Ren Hang doesn’t have a lot to say about himself. In the fine art environment, where emphasizing one’s own importance (or having representation to do so, while you maintain the air of expensive mystery) is the norm, this resistance to pretense could be considered a form of madness. But this hasn’t stopped the twenty-seven-year-old photographer, who’s gained international recognition by aiming his camera up the skirt of Chinese culture, and deeper, into its heart.
Hang’s aesthetic varies, but sexuality, freedom, intimacy, China, and a certain joie de vivre are themes that surface throughout all of his work. There are moody, apocalyptic images of the city where he lives and works, with mysterious girls and boys looking out of dirty windows, clinging to each other, their vulnerable bodies arranged amidst towering cement and steel.
There are lush shots of naked people romping amidst countryside greenery, strewed in cabbage patches, posed on mountaintops.
And lately, there is more and more extra-raw nudity, kaleidoscopic configurations of human flesh, props ranging from comical fruit and children’s toys to makeshift fetish objects, bodily fluids and live animals – all in tense, flash-lit, dead-pan compositions that make the audience into voyeurs, whether we like it or not.
From an interview with Ren Hang over at Ponczblog:
What my pictures are discussing about is survival. I don’t wanna isolate human being from animals or plants, and I don’t want others having the impression that Chinese people are robots with no cocks or pussies, or they do have sexual genitals but always keep them as some secret treasures, I wanna say that our cocks and pussies are not embarrassing at all. Therefore my works are not only showing the importance of sexual genitals but also explaining that human being is just a form of existence. True freedom should be forgetting the concept of freedom.
Hang aims to lift (and maybe pee on) the veneer of pretense around Chinese sexuality, and to expose the sometimes beautiful, sometimes grotesque, and always playful humanity underneath.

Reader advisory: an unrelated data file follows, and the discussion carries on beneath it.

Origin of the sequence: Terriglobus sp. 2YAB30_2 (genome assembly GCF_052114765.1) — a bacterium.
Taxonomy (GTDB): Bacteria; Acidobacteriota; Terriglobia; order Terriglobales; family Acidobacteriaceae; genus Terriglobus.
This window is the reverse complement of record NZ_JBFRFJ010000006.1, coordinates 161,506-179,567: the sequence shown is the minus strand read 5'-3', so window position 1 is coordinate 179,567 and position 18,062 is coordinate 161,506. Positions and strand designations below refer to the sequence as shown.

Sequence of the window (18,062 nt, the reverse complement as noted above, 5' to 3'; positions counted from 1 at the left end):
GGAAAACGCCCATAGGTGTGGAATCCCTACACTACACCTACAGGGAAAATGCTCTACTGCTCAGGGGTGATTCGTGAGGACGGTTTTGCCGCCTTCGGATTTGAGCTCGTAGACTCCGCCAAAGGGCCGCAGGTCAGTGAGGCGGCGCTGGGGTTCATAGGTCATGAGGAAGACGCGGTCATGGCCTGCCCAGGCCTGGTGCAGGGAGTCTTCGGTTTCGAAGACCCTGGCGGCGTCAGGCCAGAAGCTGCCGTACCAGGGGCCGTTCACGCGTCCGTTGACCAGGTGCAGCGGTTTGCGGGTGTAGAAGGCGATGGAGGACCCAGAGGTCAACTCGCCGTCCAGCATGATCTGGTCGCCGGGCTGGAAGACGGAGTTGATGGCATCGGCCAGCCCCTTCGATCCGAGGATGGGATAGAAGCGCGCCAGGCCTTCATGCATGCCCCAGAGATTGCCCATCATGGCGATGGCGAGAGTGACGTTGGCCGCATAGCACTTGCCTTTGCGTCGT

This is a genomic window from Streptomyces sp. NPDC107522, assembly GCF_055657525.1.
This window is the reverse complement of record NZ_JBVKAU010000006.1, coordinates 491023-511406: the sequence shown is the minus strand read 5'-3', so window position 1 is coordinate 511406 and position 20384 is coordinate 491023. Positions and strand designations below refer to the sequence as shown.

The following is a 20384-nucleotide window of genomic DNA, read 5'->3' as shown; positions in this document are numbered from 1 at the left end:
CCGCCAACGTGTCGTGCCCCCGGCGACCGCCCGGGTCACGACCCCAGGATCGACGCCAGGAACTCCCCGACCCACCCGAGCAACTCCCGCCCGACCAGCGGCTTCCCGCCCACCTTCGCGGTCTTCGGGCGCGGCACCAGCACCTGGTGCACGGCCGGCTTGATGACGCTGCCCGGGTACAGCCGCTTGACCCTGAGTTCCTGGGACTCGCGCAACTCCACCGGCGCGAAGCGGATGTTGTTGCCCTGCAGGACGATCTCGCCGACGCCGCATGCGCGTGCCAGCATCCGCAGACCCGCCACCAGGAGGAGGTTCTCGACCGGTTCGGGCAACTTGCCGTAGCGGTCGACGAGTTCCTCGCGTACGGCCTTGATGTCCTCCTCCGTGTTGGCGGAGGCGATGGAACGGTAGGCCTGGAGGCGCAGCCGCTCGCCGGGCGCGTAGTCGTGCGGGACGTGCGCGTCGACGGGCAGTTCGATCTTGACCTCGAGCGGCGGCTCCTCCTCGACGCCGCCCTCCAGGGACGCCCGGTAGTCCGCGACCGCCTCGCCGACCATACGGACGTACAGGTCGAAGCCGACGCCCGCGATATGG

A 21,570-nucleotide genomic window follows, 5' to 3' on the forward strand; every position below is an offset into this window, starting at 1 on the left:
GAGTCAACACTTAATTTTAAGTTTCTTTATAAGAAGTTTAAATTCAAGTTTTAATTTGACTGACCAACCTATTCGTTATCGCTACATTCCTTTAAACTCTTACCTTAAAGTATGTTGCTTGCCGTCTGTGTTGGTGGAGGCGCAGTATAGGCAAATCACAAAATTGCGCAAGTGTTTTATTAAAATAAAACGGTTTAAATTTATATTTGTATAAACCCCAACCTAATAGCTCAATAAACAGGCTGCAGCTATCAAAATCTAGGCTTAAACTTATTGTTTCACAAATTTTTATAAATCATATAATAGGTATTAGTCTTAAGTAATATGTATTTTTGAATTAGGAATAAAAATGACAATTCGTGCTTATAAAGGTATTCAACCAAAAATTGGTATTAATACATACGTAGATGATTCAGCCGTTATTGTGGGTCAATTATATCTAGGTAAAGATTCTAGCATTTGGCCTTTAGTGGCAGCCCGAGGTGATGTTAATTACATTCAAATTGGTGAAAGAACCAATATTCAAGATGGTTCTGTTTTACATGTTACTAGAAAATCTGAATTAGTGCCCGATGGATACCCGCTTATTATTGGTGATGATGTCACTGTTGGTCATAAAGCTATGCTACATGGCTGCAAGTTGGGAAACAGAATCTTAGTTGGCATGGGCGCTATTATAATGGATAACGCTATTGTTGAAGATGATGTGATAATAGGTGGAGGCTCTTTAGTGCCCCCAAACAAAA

In China, where nudity in art is risky business, exploring the shadow side with such buoyancy comes with a price: Ren Hang’s been exhibited internationally, but his work is denounced as pornography and banned from galleries in his home country. His cameras have been confiscated, he’s been arrested, his photos have been spat on in galleries.
Self-publishing books of his work was a gamble, as was distribution. The printing itself was a hurdle and had to be done in secret, after hours, as it was difficult to find a press willing to take on the threat of being shut down. Still, he continues to shoot and exhibit, meeting like minds online, finding representation and publishers overseas while sustaining his arduous love for his country. From an interview with Vice:
“I love China and I like shooting Chinese people. I was born here and I feel a big connection with my hometown. True, I’m restricted here, but the more I’m limited by my country, the more I want my country to take me in and accept me for who I am and what I do.
The AltBeijing crew got an unprecedented look into Ren Hang’s process, following the reclusive photographer from his apartment, where we leafed through a huge scrapbook filled with black-and-white photos and intimate objects like locks of hair and used condoms, to a clandestine photo-shoot at the filthiest motel I’ve set foot (and been topless) in, to date. This video is very Not Safe For Work – consider yourselves warned.
Text by Zoetica Ebb, photos by Ren Hang. Visit his official website for much more, including his limited edition books.
Special thanks to We Play Records for the music in the feature, and to Ren Hang for sharing those delicious spicy squid snacks.